US 4917219 A
A light-weight wheel chock is formed having a thin exterior shell of rigid, chemically-inert plastic material, such as high-density polyethylene, and an interior cavity filled with light-weight rigid or semi-rigid foam, such as high-density polyurethane foam.
1. A wheel chock comprising:
(a) an exterior shell of polyethylene comprising a base, a back surface, two side surfaces, and a ramp surface as the hypotenuse between the base and back surfaces;
(b) a core of rigid foam of a secondary material;
(c) a number of fill holes through the bottom surface of the exterior shell to allow introduction of a secondary material into the interior of the shell to form a core; and
(d) a number of feet attached to the bottom surface of the exterior shell covering said fill holes.
1. Field of the Invention
The present invention relates generally to the field of wheel chocks, wedges, and blocks. More specifically, the present invention involves the light-weight wheel chock suitable for use with large-scale trucks and other equipment of the type used in strip mines.
2. Prior Art
A wide variety of wheel chocks have long been in public use or shown in the prior art. However, the size of equipment currently used in strip mines presents a unique problem that has heretofore remained without an adequate solution. For example, hauling trucks used in strip mines commonly have wheels with diameters of ten feet or more. Conventional wheel chocks are simply not large enough to be effective when dealing with wheels of this size. However, merely increasing the scale of a conventional metal or wood wheel chock rapidly results in prohibitive weight. Rubber wheel chocks have been employed in the industry for this purpose, but even these weigh sixty to seventy pounds each.
A second concern is the corrosive environment to which wheel chocks are exposed in the mining industry. Metal, wood, or rubber deteriorate when exposed to acid mine drainage, corrosive atmospheric conditions, reagents used in processing ores, oils, greases and hydrocarbon solvents.
In accordance with the present invention, the wheel chock has a thin exterior shell of high-density polyethylene. The interior cavity of the chock is filled with rigid or semi-rigid high-density polyurethane foam. The present invention overcomes the problems discussed above by means of this light-weight, two-part construction that provides adequate structural properties for its intended purpose. In addition, the polyethylene shell is relatively inert, and does not readily react with chemicals generally found in the mining environment.
FIG. 1 is an isometric view of a wheel chock in accordance with the present invention.
FIG. 2 is a sectional side view taken along line A--A shown in FIG. 4.
FIG. 3 is an end view of the wheel chock.
FIG. 4 is another isometric view showing the end and bottom surfaces of the wheel chock of FIG. 1.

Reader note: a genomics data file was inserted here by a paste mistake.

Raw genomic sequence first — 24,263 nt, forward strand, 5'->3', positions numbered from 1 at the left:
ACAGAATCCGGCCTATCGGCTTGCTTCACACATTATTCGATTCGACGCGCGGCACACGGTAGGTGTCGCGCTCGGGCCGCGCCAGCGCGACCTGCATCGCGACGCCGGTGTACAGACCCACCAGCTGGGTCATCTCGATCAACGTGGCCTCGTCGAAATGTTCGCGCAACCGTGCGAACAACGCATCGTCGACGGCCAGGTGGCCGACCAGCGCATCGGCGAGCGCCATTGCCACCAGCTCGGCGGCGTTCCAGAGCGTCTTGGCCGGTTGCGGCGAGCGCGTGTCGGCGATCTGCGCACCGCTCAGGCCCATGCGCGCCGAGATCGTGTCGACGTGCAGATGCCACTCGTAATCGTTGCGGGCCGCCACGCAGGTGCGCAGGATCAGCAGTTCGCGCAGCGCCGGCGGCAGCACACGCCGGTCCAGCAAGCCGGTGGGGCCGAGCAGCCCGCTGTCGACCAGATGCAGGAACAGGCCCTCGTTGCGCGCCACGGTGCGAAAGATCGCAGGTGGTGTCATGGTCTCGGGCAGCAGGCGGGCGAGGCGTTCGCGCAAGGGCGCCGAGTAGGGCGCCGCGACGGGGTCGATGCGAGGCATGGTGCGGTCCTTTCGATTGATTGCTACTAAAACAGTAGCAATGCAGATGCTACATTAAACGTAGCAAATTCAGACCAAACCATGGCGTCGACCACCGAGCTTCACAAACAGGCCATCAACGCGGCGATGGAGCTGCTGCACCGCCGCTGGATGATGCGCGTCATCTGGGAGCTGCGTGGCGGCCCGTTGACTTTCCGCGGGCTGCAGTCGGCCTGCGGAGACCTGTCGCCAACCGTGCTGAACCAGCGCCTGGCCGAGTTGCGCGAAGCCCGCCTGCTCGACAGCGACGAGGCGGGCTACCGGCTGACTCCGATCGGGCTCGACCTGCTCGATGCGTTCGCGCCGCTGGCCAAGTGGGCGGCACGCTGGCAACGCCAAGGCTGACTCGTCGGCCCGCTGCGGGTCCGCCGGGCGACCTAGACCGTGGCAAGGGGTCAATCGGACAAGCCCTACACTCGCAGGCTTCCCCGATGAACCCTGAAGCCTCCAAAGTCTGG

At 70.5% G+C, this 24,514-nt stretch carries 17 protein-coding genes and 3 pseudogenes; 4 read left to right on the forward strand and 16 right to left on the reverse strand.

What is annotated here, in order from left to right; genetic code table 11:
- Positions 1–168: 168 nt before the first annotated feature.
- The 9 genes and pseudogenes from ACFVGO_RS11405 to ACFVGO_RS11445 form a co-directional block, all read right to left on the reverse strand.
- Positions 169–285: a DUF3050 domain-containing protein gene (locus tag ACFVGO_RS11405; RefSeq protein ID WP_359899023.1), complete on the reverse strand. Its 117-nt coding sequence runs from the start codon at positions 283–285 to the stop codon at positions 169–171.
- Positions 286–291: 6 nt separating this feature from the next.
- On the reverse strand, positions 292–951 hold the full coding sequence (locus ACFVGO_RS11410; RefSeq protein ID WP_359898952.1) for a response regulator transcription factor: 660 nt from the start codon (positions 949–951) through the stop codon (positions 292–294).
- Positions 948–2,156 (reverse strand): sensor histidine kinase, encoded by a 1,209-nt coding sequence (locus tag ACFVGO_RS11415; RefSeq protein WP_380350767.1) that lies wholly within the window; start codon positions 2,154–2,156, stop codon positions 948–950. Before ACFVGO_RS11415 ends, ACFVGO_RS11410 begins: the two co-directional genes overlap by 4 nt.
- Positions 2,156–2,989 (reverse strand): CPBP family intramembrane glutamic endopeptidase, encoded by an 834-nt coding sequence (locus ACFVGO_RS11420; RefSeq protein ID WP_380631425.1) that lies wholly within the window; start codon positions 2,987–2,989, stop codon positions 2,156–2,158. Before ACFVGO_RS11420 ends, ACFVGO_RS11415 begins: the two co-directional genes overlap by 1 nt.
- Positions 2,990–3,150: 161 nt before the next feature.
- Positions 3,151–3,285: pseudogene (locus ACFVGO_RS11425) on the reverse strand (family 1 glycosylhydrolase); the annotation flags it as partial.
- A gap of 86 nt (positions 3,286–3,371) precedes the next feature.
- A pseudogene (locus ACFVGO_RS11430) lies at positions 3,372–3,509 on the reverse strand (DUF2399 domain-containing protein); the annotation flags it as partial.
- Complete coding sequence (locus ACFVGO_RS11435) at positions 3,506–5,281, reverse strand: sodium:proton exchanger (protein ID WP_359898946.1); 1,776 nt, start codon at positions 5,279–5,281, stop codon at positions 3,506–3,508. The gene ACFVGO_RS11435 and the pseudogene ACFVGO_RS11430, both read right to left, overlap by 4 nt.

FIG. 5 is another isometric view showing the end and side surfaces of the wheel chock of FIG. 1.
FIG. 6 is another isometric view similar to FIG. 4, showing pads or feet covering the fill holes in the wheel chock.
Turning to the drawings, FIG. 1 shows an isometric view of a wheel chock 10 having a base or bottom surface 15, a back surface 20, two lateral or side surfaces 25 and 30, and either a ramp or concave surface 35 as the hypotenuse between the base and back surfaces. In one embodiment of the invention intended for use with mine hauling vehicles with ten ft. diameter wheels, the base of the wheel chock has a length of approximately 22 inches and a width of 14 inches. The height of the wheel chock is approximately 18 inches. FIGS. 2 through 5 show additional views of the wheel chock.
In the present invention, the wheel chock is formed in a two-step process. An exterior shell is formed of relatively high-strength, chemically inert material. Any number of high-strength plastics can be used for this purpose. In the preferred embodiment, a shell having an approximate thickness of 0.25 inches is formed by rotational molding of crosslinkable high-density polyethylene. Plastic resins of this type include Marlex CL-100 and CL-50 marketed by Phillips Chemical Company of Bartlesville, Okla. The interior cavity of the wheel chock shell is filled with a high-density rigid or semi-rigid foam, such as "Last-a-Foam" polyurethane foam marketed by General Plastics Manufacturing Company of Tacoma, Wash. In the preferred embodiment, a polyurethane foam is used with an approximate density of eight lbs. per cubic foot. This results in a very light-weight core with an ultimate compressive strength in excess of 200 psi.
The exterior shell provides substantial load-bearing capacity, and also serves to protect the foam core from damage by corrosive chemicals and solvents. The foam core offers substantial additional structural support at only a nominal increase in weight.
FIG. 2 shows the two-part construction of the exterior shell 40 and foam core 45 most clearly in a vertical sectional view of the wheel chock, taken along line A--A shown in FIG. 1. FIGS. 2 and 4 also show a particularly advantageous method of introducing the foam into the shell via a number of holes 50 in the base of the wheel chock. These holes are then covered and concealed by pads or feet 65 attached to the bottom surface of the wheel chock to increase traction with the ground, as shown in FIG. 6.
Various additional features can be incorporated into the wheel chock. A handle 55 can be added to the back of the wheel chock. A hole 60 through the wheel chock can also be added to facilitate carrying the wheel chocks on a mine truck by means of a rod or pole, or to allow the chock to be fastened to a rope or cable.